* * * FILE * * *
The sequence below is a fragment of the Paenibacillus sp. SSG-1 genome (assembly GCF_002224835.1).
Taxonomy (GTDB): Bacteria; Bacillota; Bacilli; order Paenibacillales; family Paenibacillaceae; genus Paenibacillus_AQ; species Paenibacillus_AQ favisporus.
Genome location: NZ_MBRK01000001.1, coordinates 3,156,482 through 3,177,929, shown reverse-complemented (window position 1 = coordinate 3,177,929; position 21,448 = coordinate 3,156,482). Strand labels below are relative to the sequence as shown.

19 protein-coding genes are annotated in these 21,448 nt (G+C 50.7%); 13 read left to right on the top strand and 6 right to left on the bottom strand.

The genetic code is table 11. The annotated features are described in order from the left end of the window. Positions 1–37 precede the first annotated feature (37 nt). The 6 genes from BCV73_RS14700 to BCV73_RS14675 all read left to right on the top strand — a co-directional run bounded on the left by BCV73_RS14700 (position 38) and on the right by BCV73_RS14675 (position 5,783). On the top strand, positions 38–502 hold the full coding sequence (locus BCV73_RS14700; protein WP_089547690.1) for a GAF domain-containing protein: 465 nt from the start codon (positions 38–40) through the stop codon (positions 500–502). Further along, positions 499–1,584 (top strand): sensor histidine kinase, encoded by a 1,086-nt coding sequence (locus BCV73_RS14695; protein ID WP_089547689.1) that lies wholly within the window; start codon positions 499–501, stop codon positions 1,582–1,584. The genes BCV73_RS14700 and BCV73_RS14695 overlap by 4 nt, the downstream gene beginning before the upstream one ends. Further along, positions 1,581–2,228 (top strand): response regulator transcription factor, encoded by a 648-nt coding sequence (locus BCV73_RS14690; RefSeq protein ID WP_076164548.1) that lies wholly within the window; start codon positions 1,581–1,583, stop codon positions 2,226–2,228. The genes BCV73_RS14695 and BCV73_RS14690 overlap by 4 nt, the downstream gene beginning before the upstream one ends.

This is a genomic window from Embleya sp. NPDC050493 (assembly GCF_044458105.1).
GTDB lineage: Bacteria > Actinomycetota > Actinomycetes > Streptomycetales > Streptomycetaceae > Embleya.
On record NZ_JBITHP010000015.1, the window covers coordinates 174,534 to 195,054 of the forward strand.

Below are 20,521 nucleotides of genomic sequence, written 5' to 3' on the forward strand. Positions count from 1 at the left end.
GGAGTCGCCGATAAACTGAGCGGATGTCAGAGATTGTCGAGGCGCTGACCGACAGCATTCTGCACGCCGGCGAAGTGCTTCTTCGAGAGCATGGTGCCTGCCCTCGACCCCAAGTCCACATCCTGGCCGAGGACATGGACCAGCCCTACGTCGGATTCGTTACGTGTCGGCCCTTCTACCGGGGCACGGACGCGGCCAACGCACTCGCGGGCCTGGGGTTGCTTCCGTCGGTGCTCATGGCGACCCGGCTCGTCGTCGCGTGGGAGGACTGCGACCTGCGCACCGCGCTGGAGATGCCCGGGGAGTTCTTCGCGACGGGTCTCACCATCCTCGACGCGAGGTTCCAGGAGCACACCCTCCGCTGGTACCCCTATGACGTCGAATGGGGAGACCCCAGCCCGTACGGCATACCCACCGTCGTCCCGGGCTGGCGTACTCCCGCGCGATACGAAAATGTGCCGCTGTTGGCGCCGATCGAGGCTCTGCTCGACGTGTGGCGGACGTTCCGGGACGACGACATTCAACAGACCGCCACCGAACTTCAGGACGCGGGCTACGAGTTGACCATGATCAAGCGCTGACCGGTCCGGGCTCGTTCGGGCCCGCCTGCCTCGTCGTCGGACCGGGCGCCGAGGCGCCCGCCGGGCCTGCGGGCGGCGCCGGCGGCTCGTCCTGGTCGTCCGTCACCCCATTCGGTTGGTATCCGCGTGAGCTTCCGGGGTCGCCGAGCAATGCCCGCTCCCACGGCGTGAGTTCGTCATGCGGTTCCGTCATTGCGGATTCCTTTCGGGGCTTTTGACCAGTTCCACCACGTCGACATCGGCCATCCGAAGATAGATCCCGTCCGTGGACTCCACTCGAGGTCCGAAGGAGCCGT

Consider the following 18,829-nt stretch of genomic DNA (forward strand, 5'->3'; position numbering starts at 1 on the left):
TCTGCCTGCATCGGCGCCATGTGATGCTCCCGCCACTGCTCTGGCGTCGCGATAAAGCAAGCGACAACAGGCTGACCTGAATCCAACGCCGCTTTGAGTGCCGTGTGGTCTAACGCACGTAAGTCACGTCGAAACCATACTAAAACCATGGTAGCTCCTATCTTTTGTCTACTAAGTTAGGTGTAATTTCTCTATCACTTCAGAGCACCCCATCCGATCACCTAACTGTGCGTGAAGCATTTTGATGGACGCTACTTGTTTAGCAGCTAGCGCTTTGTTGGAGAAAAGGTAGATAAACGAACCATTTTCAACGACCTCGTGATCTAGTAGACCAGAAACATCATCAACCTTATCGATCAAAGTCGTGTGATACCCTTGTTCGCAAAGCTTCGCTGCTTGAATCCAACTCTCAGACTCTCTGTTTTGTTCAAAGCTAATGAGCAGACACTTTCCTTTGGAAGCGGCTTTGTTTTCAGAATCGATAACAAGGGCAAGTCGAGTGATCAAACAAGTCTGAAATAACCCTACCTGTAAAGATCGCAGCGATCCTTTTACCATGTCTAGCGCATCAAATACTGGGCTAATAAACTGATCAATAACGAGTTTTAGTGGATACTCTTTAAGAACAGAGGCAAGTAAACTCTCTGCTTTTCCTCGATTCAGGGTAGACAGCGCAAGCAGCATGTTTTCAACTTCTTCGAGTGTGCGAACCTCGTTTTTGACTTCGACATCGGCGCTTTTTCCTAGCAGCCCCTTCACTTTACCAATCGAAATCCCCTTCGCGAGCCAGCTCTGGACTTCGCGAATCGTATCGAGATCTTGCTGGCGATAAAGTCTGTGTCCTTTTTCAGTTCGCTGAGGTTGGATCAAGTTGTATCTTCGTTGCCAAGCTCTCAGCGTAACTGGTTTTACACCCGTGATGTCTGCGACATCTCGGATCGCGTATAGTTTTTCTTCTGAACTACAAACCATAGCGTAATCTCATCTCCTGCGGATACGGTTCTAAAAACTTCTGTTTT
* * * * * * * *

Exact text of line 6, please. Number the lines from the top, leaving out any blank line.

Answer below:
This is a genomic window from Embleya sp. NPDC050493 (assembly GCF_044458105.1).